Organizations do not work in isolation; they require suppliers, vendors, partners and clients/customers. Without any of these and organization cannot – and does not – operate. Even an organization that might be the only provider of a service or product still needs someone to provide it raw materials before it can sell them to vendors and clients. Thus, if any supplier or vendor – either upstream or downstream – experiences an outage, the organization will begin to suffer as well. For example, when Toyota experienced a disaster due to the Japanese Earthquake and resulting tsunami, many manufacturing plants around the globe later experienced issues. They had to cut back shifts or in some business instances, the business had to close for a short time until supplies from Japan could be received once more.

The disaster may have been present in one part of the world but its impact was felt around the globe. As a result, it’s important for all organizations to understand what to do when one – or more – of their partners experience a disaster. It’s not an organizations responsibility to tell another what to do during a disaster (meaning, documenting a plan for them) but it is every organizations responsibility to understand the basics of what they need to do when a partner is operating in disaster mode?

Do you continue to operate? Do you temporarily stop making a product? Do you ship your product to a temporary location or stop shipping altogether? Do you want your vendors and partners to do – or not do – something specific when you have a disaster? Expectations must be understood by all parties involved when it comes to disasters. In fact, sometimes having a well documented and validated BCM / DR program can make all the difference to whether an organization chooses a specific vendor over another. Here are some basic questions you can ask a potential vendor or supplier.

1. Do you have a Business Continuity / Disaster Plan (or program) in place?
2. Have you ever experienced a major business disruption and how did you handle it?
3. What where the long term impacts to your organization?
4. Do you validate your BCP / DR plans on a regular basis?
5. Do you have dedicated resources (with assigned roles & responsibilities) to address disruptions (incidents, crises, disasters) when they occur?
6. Do you provide financial support to your BCM / DR program?
7. Do you have Senior Management / Executive support and sponsorship for you BCM / DR program?
8. What is your basic response, restoration and recovery strategy? (Note: They may be reluctant to provide details, which one would expect, though they should be able to provide a high-level overview of what steps they would execute if a disaster occurs.)
9. Do you review (validate) your BCM / DR requirements on a regular basis?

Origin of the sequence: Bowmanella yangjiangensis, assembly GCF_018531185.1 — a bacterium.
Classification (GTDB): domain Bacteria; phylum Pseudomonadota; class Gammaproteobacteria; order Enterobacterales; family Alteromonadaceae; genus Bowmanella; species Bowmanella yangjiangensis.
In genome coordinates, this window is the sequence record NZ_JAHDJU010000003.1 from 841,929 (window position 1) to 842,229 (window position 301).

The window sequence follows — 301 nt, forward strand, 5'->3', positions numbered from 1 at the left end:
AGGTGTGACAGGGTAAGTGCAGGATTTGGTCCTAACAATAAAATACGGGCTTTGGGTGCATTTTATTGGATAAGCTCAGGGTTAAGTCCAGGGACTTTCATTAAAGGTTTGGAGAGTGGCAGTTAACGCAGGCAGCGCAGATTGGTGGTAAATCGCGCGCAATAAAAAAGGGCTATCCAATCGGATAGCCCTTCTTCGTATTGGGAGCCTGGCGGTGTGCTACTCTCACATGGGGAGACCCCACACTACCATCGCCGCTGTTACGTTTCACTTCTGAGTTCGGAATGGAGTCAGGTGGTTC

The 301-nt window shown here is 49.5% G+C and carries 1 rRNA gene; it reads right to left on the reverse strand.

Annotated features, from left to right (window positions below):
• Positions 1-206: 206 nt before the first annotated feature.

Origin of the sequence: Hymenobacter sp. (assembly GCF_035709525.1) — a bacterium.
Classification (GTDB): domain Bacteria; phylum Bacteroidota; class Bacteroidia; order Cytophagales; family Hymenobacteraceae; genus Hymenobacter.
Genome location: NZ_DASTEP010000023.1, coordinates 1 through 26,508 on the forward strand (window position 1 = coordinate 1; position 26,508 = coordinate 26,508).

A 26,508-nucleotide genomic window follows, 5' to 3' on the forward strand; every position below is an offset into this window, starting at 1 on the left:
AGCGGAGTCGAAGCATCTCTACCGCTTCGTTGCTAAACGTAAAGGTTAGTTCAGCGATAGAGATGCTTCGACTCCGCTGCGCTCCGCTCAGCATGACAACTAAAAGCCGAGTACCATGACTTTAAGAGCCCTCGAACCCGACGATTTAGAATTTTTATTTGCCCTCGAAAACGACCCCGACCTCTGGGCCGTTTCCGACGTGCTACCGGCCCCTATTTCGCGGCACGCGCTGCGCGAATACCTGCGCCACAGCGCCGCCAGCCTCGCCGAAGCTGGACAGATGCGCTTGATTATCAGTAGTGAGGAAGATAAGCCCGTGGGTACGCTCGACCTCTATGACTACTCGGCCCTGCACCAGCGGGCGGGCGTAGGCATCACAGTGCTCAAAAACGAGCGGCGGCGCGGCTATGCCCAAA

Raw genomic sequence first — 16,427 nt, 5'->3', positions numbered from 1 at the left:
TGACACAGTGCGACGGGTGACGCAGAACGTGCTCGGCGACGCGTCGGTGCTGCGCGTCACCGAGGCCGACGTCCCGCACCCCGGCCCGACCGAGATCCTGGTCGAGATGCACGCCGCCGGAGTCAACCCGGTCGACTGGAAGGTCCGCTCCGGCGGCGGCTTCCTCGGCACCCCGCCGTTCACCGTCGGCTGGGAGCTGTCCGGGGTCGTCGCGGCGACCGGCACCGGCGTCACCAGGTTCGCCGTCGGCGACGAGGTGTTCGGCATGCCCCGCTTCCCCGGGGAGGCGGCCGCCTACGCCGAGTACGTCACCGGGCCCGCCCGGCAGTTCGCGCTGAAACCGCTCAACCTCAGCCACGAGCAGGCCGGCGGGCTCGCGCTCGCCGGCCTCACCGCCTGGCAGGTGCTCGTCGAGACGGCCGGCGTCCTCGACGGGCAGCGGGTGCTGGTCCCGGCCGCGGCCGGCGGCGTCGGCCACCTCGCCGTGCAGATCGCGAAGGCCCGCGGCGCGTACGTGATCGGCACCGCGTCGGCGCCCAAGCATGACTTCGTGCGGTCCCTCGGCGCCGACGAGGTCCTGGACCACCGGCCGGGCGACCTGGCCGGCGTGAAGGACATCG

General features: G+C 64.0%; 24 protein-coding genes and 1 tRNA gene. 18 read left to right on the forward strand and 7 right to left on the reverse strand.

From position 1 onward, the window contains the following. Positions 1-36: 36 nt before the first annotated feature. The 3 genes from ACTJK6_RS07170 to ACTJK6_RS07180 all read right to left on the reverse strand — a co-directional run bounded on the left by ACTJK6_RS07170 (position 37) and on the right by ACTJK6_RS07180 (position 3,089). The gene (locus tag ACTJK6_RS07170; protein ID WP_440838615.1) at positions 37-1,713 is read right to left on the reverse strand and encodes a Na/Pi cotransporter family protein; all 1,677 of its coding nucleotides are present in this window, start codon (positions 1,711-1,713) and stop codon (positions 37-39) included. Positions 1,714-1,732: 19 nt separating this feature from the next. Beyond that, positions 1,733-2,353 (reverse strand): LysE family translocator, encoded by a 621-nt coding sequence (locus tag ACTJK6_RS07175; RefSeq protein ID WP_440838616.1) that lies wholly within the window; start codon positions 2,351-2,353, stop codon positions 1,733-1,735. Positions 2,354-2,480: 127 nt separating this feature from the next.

10. What makes your program better than your competitors?
11. Bonus Question: How do you manage change in your organization and does BCM / DR reflect those changes?

Depending on the nature of your operation and the responses to the questions above, you will probably have follow up questions that need asking. Be very weary of anyone who tends to downplay the importance of BCM / DR and corporate resiliency because if they aren’t providing you information that makes you comfortable just think what it’ll be like when a disaster occurs. Remember, they may be the one’s experiencing a disaster but it’s still could have a significant impact upon you.
© StoneRoad (Stone Road Inc) 2013

“Heads in the Sand: What Stops Corporations From Seeing Business Continuity as a Social Responsibility” and “Made Again Volume 1 – Practical Advice for Business Continuity Programs”
by StoneRoad founder, A.Alex Fullick, MBCI, CBCP, CBRA, ITILv3
Available at, &

StoneRoad Announces New Document Templates to Help Your BCM / DR Program!!

StoneRoad is happy to announce that we now have more BCM / DR document templates available for purchase from our shop at  We’ve said it before and we’ll say it again; everything we do is to help you and your corporation move forward with your Business Continuity / Disaster Planning programs.  To help with that, we’ve now got the following document templates available:

a) Business Impact Analysis (BIA)   

b) BCM/DR Test-Exercise Scope Template    

c) BCM/DR Test-Exercise Project Change Template    

d) Operating Unit Business Continuity Plan (BCP) Template     

Each comes with built in ‘how-to’ notes so that you can work your way through the documents and help build your program.  Each is build in a modular format so you can either copy/paste components when you need more room or delete components when you don’t.

We’re working on more templates for 2013…so we’ve only just begun to give you tools you need.

Check things out at

Happy planning!
The StoneRoad Team

Risk and Issue Management in BCM / DR Programs